11.3 Obtaining Your Nursing License

Licensure is the process by which a State Board of Nursing (SBON) grants permission to an individual to engage in nursing practice after verifying the applicant has attained the competency necessary to perform the scope of practice of a registered nurse (RN).[1] The SBON verifies these three components:

  • Verification of graduation from an approved prelicensure RN nursing education program
  • Verification of successful completion of NCLEX-RN examination
  • A criminal background check (in some states)[2]

In the United States there are three common types of prelicensure educational programs that prepare a student to become an RN, including a two-year associate degree of nursing (ADN), a hospital-based diploma program, or a four-year baccalaureate degree (BSN). Some universities offer an “Entry Level Master of Science in Nursing Track” for non-nurses holding a baccalaureate or master’s degree in another field who wish to become a nurse. All graduates must pass the same NCLEX-RN to obtain their RN license from their SBON (or other nursing regulatory body).

Requirements for licensure renewal vary from state to state. Some states require continued education credits (CEUs), along with the payment of fees. In Wisconsin the nursing license is renewed every two years. See Figure 11.2[3] for an image of a simulated nursing license.


Photo of a Simulated Nursing License
Figure 11.2 Simulated Nursing License
  • Use this map for contact information for the State Boards of Nursing.

Nurse Licensure Compact

When applying for your nursing license from your State Board of Nursing (SBON), you may also be eligible to apply for a multistate license. The Nurse Licensure Compact (NLC) allows nurses to practice in other NLC states with their original state’s nursing license without having to obtain additional licenses, contingent upon remaining a resident of that state. Currently, 38 states have enacted the NLC. Read more information about the NLC using the information in the following box.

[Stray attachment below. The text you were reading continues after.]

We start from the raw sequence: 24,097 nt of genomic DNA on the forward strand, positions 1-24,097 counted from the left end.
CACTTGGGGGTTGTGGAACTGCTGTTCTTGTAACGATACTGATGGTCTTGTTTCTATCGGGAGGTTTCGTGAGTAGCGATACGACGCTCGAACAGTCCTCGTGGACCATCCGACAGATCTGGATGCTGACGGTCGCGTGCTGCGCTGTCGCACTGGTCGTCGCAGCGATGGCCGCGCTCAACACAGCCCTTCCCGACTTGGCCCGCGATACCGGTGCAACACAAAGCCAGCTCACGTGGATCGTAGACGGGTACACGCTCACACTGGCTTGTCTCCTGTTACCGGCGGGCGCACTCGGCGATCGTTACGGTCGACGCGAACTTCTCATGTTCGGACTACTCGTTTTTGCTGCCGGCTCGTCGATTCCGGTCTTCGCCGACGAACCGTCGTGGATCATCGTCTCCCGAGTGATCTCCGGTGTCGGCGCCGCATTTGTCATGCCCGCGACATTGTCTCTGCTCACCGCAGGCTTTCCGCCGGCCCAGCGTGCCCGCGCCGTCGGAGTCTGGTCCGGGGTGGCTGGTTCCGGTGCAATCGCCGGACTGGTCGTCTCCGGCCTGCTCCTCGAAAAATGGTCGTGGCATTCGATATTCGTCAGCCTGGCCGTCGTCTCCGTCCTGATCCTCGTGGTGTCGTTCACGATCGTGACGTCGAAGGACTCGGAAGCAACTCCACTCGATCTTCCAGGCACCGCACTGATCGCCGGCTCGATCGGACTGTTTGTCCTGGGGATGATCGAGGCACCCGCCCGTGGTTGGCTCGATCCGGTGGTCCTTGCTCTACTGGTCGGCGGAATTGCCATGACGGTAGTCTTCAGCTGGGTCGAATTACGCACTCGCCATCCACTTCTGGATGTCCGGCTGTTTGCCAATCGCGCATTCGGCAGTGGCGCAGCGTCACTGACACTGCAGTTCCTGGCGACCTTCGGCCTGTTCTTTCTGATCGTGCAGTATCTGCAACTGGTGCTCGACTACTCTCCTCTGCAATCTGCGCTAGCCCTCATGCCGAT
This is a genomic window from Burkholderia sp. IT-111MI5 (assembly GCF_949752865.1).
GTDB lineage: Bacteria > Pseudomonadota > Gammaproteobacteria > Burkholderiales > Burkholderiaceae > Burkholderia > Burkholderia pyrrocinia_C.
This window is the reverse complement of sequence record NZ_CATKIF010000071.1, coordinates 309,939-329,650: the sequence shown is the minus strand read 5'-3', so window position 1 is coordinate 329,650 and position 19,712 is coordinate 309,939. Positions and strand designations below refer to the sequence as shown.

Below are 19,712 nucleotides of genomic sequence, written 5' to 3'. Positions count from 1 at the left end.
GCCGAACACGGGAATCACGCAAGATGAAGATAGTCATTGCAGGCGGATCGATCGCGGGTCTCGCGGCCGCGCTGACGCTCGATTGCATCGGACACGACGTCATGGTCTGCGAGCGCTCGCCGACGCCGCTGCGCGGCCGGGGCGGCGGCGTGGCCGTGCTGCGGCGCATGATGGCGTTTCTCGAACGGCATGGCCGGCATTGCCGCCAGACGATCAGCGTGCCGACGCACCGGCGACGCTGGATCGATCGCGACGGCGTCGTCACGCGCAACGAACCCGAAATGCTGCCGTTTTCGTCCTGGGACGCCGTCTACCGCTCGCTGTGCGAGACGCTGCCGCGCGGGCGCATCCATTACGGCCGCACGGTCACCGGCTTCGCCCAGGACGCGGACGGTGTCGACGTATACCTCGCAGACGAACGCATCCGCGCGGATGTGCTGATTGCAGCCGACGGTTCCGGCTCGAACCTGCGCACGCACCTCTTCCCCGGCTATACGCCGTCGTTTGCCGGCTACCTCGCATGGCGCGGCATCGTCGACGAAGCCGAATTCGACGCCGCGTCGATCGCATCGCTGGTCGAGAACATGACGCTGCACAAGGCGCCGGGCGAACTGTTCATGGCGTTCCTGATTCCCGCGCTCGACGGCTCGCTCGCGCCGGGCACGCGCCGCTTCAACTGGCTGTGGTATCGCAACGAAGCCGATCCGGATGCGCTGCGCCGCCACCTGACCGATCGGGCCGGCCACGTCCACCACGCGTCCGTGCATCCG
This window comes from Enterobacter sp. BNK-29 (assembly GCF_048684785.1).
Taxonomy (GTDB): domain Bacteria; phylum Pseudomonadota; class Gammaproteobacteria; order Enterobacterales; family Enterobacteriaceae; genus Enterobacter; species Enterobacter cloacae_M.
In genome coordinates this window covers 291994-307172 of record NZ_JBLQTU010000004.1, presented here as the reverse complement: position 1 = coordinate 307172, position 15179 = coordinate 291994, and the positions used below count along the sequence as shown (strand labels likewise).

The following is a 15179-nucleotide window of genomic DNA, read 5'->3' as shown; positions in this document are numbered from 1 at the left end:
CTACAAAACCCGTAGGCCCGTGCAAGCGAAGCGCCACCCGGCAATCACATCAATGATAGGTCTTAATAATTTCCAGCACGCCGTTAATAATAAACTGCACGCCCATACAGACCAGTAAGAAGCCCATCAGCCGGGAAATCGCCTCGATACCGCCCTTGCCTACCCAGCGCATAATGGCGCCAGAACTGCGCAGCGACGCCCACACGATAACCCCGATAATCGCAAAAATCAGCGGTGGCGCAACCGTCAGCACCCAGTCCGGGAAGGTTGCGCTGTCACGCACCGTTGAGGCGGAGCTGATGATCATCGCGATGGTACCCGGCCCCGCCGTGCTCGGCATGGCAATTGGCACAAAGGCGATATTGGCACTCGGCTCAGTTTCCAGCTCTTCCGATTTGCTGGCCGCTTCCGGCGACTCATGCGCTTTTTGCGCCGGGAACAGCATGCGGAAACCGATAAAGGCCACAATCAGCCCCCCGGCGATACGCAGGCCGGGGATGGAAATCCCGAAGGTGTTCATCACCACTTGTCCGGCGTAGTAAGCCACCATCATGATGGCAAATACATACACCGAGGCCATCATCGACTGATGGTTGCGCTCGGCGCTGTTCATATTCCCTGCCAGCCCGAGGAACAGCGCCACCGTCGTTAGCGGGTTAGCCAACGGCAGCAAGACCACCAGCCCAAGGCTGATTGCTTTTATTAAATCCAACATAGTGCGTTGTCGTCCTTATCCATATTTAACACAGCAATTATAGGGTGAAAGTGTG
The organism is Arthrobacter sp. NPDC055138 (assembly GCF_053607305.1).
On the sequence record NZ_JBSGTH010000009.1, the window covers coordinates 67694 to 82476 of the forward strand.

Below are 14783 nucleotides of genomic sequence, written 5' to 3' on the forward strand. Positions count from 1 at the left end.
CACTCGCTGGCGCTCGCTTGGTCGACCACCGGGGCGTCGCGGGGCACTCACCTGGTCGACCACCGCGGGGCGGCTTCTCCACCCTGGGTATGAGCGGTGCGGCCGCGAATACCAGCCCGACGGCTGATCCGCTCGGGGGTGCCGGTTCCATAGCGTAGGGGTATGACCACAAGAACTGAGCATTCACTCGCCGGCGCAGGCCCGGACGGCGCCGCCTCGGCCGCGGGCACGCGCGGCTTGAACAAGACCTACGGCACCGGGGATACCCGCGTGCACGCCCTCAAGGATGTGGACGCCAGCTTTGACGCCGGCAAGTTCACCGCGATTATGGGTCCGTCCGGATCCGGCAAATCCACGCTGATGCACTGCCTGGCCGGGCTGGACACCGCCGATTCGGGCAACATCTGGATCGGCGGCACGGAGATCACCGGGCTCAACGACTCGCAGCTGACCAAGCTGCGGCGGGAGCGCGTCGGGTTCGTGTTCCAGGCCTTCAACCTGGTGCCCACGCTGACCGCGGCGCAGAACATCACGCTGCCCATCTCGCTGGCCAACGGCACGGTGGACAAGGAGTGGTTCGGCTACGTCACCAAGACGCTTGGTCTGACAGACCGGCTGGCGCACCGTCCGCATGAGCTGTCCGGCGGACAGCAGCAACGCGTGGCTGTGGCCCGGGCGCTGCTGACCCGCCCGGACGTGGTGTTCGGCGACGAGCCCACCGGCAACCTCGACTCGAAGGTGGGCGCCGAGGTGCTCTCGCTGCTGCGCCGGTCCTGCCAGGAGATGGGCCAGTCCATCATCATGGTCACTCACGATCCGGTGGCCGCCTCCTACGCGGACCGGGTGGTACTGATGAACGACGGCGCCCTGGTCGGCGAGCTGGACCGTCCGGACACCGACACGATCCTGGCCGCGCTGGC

Temporary Permit

In some states before taking the NCLEX, an applicant may apply to receive a temporary permit from their State Board of Nursing (SBON). A temporary permit allows the applicant to practice practical nursing under the direct supervision of a registered nurse until the RN license is granted. A temporary permit is typically valid for a period of three months or until the holder receives failing NCLEX results, whichever is shorter.

Read about the temporary permit available in Wisconsin.



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Nursing Management and Professional Concepts Copyright © by Chippewa Valley Technical College is licensed under a Creative Commons Attribution 4.0 International License, except where otherwise noted.

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